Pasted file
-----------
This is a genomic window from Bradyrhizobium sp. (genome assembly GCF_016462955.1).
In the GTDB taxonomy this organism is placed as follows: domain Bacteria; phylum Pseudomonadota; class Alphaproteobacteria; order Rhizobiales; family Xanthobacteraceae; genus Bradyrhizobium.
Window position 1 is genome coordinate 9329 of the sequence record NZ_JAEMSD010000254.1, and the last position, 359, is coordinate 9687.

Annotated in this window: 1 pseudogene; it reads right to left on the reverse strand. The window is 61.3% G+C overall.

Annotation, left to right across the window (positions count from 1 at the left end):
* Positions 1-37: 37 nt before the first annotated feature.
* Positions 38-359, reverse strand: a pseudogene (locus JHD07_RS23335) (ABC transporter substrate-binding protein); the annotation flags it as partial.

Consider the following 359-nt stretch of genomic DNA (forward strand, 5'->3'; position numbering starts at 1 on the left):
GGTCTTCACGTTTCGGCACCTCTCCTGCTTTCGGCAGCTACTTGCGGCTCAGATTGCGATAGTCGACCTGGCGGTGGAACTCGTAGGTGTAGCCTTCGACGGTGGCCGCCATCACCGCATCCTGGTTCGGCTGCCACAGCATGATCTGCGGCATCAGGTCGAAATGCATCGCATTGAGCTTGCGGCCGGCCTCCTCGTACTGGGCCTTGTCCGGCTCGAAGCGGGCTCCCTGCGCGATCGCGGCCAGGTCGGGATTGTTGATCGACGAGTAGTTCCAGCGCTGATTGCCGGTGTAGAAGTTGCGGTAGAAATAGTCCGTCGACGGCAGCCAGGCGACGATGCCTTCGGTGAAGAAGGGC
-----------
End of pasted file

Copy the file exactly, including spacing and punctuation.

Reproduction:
This is a genomic window from Bradyrhizobium sp. (genome assembly GCF_016462955.1).
In the GTDB taxonomy this organism is placed as follows: domain Bacteria; phylum Pseudomonadota; class Alphaproteobacteria; order Rhizobiales; family Xanthobacteraceae; genus Bradyrhizobium.
Window position 1 is genome coordinate 9329 of the sequence record NZ_JAEMSD010000254.1, and the last position, 359, is coordinate 9687.

Annotated in this window: 1 pseudogene; it reads right to left on the reverse strand. The window is 61.3% G+C overall.

Annotation, left to right across the window (positions count from 1 at the left end):
* Positions 1-37: 37 nt before the first annotated feature.
* Positions 38-359, reverse strand: a pseudogene (locus JHD07_RS23335) (ABC transporter substrate-binding protein); the annotation flags it as partial.

Consider the following 359-nt stretch of genomic DNA (forward strand, 5'->3'; position numbering starts at 1 on the left):
GGTCTTCACGTTTCGGCACCTCTCCTGCTTTCGGCAGCTACTTGCGGCTCAGATTGCGATAGTCGACCTGGCGGTGGAACTCGTAGGTGTAGCCTTCGACGGTGGCCGCCATCACCGCATCCTGGTTCGGCTGCCACAGCATGATCTGCGGCATCAGGTCGAAATGCATCGCATTGAGCTTGCGGCCGGCCTCCTCGTACTGGGCCTTGTCCGGCTCGAAGCGGGCTCCCTGCGCGATCGCGGCCAGGTCGGGATTGTTGATCGACGAGTAGTTCCAGCGCTGATTGCCGGTGTAGAAGTTGCGGTAGAAATAGTCCGTCGACGGCAGCCAGGCGACGATGCCTTCGGTGAAGAAGGGC